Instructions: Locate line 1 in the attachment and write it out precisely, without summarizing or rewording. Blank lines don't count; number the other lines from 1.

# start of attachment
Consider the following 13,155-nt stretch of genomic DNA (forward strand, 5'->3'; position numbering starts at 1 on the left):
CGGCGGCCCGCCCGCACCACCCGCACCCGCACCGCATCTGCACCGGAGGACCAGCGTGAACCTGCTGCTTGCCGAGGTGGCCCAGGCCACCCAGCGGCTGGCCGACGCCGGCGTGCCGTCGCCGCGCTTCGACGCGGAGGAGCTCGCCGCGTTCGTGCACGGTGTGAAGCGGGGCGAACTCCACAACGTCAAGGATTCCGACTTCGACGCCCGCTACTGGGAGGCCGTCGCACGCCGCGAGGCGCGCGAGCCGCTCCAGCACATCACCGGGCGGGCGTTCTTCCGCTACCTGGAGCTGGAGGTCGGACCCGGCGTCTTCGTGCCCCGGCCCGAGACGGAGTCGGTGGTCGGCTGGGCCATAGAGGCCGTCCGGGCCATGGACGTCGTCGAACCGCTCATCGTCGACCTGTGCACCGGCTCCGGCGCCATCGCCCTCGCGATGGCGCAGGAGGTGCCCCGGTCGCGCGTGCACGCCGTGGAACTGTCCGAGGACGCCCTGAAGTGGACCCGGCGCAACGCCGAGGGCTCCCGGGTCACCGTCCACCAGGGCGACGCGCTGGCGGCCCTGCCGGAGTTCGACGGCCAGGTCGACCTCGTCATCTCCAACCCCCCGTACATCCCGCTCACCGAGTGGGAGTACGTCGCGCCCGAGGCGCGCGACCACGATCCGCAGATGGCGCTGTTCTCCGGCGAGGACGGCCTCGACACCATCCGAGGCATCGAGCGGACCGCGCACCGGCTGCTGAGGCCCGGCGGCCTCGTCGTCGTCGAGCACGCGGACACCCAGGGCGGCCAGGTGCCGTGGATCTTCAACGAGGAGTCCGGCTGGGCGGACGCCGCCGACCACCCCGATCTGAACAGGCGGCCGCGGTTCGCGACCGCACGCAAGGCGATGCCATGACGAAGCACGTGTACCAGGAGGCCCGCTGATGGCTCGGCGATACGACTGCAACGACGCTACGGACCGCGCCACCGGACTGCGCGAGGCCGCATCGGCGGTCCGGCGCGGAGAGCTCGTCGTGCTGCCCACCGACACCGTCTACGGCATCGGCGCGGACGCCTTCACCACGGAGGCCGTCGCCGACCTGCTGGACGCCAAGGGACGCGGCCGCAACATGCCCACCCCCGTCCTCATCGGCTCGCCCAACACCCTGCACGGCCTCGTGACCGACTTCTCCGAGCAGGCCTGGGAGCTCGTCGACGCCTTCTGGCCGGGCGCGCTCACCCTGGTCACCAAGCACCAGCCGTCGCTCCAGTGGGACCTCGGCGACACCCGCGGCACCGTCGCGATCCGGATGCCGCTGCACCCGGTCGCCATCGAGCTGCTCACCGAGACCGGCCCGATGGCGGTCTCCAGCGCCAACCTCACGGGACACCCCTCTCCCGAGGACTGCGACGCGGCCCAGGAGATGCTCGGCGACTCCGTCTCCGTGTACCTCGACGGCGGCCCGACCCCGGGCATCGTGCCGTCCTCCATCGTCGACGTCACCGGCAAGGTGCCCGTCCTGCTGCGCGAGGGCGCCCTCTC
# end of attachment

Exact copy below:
Consider the following 13,155-nt stretch of genomic DNA (forward strand, 5'->3'; position numbering starts at 1 on the left):